Tech That's Driving Sustainability in the Construction Industry

Tech That's Driving Sustainability in the Construction Industry

The drive to operate more sustainably is changing nearly every industry. Consumers have demonstrated they want companies to be more environmentally conscious, which means green businesses attract more customers. In many cases, businesses have also found going green can reduce the costs of their operations.

Some construction companies may be hesitant about changing their practices to be more eco-friendly, for fear it will be expensive or require new processes that are difficult to implement.

Companies that go green, though, often find it is in fact feasible and has benefits for the company and its customers as well. Technology plays a vital role in enabling companies to clean up their operations and be more environmentally friendly. Here are five of those possibilities.


1. Cleaner Vehicles

Construction vehicles and machinery typically run on diesel, which is a dirty fuel that releases greenhouse gases into the atmosphere. New technologies can make this equipment more fuel-efficient. Equipment that uses less fuel releases fewer pollutants and also saves its operators money.

For example, when replacing worm gearboxes with direct-drive motors, construction companies can improve the operating efficiency of their equipment by 60 to 90 percent. Permanent-magnet servomotors also require around 25 percent less power than induction motors do at a range of different speeds.

The U.S. Environmental Protection Agency has implemented standards that apply to new construction equipment and also offers funding for projects to reduce emissions from existing equipment. Keeping up with maintenance can also help existing machinery run more efficiently and cleanlier. Low-tech changes, like reducing idle time, can also make a difference.


2. Green Materials

The construction industry is also experimenting with various types of more eco-friendly materials to create innovations with resources people have used for centuries.

One such new material is mycelium, which is made from the root structure of fungi. You can grow mycelium around materials such as corn stalks and ground-up straw placed in molds over a few days. Once it grows, you can dry it to create durable, but lightweight, bricks of building material. Construction companies don’t yet use this material, but they have tested it.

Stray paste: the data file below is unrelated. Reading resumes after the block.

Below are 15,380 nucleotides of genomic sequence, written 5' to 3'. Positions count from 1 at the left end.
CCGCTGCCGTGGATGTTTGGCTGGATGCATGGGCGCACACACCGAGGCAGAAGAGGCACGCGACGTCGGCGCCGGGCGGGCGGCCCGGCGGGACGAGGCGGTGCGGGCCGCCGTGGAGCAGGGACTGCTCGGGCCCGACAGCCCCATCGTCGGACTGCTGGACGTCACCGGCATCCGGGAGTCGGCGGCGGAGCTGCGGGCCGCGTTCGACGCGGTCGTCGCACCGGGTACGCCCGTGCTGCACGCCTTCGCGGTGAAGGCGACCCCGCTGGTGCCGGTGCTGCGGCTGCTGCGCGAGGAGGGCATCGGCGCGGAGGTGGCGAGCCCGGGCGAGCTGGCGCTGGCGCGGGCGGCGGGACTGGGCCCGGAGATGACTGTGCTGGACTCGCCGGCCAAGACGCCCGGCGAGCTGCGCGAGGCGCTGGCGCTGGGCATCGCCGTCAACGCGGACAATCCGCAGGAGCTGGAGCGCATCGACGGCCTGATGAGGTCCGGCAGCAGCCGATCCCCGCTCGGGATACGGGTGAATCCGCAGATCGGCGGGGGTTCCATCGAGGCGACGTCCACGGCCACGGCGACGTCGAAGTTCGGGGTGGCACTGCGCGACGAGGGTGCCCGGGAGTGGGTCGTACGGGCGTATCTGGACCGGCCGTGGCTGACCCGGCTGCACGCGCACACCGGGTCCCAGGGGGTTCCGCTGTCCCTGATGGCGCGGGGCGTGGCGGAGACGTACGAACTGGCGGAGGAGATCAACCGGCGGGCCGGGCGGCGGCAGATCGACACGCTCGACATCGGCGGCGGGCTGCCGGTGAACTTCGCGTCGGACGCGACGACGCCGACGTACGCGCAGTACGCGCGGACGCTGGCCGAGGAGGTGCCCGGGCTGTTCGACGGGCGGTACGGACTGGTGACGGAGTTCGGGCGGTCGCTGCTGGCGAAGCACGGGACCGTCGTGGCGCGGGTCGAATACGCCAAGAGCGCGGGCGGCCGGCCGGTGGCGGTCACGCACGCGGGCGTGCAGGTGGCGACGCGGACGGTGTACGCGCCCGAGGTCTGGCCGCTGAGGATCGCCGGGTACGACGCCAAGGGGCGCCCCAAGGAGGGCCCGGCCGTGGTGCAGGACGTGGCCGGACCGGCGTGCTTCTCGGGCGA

Another material currently being researched is ferrock. It’s made with recycled materials, including steel dust, and absorbs carbon dioxide as part of its hardening process. Once it does harden, it’s stronger than concrete.


3. Recycling Technologies

New technologies in the area of recycling construction waste are developing, and companies are adopting it to reduce the environmental impact of construction projects and to save money.

Traditionally, most construction and demolition waste get disposed of in landfills. Now, more firms are finding ways to salvage, reuse and recycle materials. It’s also essential that construction companies reduce the amount of waste they create.

Construction waste recycling companies can, for instance, recycle concrete and asphalt into gravel or aggregate for new concrete. Crusher plants can also turn broken concrete into a uniform material for use in underfloors.

Recycled wood can find a second life in consumer products such as furniture, as well as mulch or biomass fuel.

Technology for sorting mixed construction waste is also improving. Sorting plants use a near-infrared scanner, sorting conveyors and sieves to increase the portion of waste that gets recycled.


4. Internet of Things

Construction firms are now using Internet of Things technologies to manage and monitor project sites. By equipping construction vehicles and machinery with smart sensors, managers can see real-time data about the equipment, even from remote locations. They can use this information to reduce environmental impact, as well as improve safety, reduce costs and increase efficiency.

By creating a network of smart sensors for use on a construction site, they can monitor its location, the amount of fuel it’s burning, the emissions it’s producing and how workers are using it. If they see a particular piece of equipment sitting idle for a long period, for example, they may request that a worker shut it down until it’s necessary.

Doing so would reduce fuel consumption, emissions and costs. Having access to emissions data also makes compliance reporting much more manageable.


5. Green Buildings

By following green building practices, construction companies can help reduce the environmental impact of buildings long into the future.

The concept of green building includes construction, but also comprises planning, design and operation. It encourages thinking about the building’s impact on the environment at all these phases. It involves material selection, energy usage, water usage, indoor air quality and other environmental considerations.

Green building construction may include using recycled materials, orienting windows to allow for passive solar heating and installing solar panels on the roof of a building.


Can Construction Become a Green Industry?

The construction industry, like so many other sectors, is becoming more sustainability-minded. Technology is playing a vital part in enabling this transition, which, in addition to protecting the environment, can also save construction firms and their companies money and result in more efficient worksites.

This post was written by Holly Welles. She is a real estate writer and the editor behind The Estate Update. She’s passionate about the ways in which the industry is changing and loves to stay on top of millennial market trends. You can find more of Holly's thoughts on Twitter @HollyAWelles.

Friday Feature - August 10th Edition

Friday Feature - August 10th Edition

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